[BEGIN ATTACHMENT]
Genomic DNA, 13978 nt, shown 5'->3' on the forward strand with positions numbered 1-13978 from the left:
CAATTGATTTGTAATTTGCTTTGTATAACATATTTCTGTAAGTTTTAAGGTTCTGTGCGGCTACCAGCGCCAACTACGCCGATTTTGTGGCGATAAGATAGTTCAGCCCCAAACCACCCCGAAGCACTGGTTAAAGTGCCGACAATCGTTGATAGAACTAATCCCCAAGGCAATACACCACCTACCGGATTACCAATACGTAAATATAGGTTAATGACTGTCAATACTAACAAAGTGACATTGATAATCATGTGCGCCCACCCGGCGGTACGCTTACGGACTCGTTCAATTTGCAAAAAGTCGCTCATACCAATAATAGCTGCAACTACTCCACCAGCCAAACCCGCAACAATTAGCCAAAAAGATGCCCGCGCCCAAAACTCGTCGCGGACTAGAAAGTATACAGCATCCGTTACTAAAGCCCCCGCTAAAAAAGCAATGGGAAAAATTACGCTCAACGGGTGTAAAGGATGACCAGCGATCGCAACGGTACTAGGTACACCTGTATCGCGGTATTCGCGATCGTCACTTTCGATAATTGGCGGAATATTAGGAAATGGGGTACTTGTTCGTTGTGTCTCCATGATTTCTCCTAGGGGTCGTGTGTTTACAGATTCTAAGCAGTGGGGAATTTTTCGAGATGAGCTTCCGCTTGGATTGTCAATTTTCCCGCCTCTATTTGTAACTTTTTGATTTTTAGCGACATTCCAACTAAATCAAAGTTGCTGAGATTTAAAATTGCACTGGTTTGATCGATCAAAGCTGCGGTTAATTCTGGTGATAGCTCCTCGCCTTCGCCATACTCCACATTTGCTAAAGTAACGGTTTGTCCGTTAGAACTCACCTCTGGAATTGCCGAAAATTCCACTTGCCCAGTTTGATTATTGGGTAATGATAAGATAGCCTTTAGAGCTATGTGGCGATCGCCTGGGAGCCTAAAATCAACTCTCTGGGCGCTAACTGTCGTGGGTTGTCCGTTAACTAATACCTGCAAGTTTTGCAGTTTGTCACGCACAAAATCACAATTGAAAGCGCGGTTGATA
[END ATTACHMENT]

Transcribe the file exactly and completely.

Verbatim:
Genomic DNA, 13978 nt, shown 5'->3' on the forward strand with positions numbered 1-13978 from the left:
CAATTGATTTGTAATTTGCTTTGTATAACATATTTCTGTAAGTTTTAAGGTTCTGTGCGGCTACCAGCGCCAACTACGCCGATTTTGTGGCGATAAGATAGTTCAGCCCCAAACCACCCCGAAGCACTGGTTAAAGTGCCGACAATCGTTGATAGAACTAATCCCCAAGGCAATACACCACCTACCGGATTACCAATACGTAAATATAGGTTAATGACTGTCAATACTAACAAAGTGACATTGATAATCATGTGCGCCCACCCGGCGGTACGCTTACGGACTCGTTCAATTTGCAAAAAGTCGCTCATACCAATAATAGCTGCAACTACTCCACCAGCCAAACCCGCAACAATTAGCCAAAAAGATGCCCGCGCCCAAAACTCGTCGCGGACTAGAAAGTATACAGCATCCGTTACTAAAGCCCCCGCTAAAAAAGCAATGGGAAAAATTACGCTCAACGGGTGTAAAGGATGACCAGCGATCGCAACGGTACTAGGTACACCTGTATCGCGGTATTCGCGATCGTCACTTTCGATAATTGGCGGAATATTAGGAAATGGGGTACTTGTTCGTTGTGTCTCCATGATTTCTCCTAGGGGTCGTGTGTTTACAGATTCTAAGCAGTGGGGAATTTTTCGAGATGAGCTTCCGCTTGGATTGTCAATTTTCCCGCCTCTATTTGTAACTTTTTGATTTTTAGCGACATTCCAACTAAATCAAAGTTGCTGAGATTTAAAATTGCACTGGTTTGATCGATCAAAGCTGCGGTTAATTCTGGTGATAGCTCCTCGCCTTCGCCATACTCCACATTTGCTAAAGTAACGGTTTGTCCGTTAGAACTCACCTCTGGAATTGCCGAAAATTCCACTTGCCCAGTTTGATTATTGGGTAATGATAAGATAGCCTTTAGAGCTATGTGGCGATCGCCTGGGAGCCTAAAATCAACTCTCTGGGCGCTAACTGTCGTGGGTTGTCCGTTAACTAATACCTGCAAGTTTTGCAGTTTGTCACGCACAAAATCACAATTGAAAGCGCGGTTGATA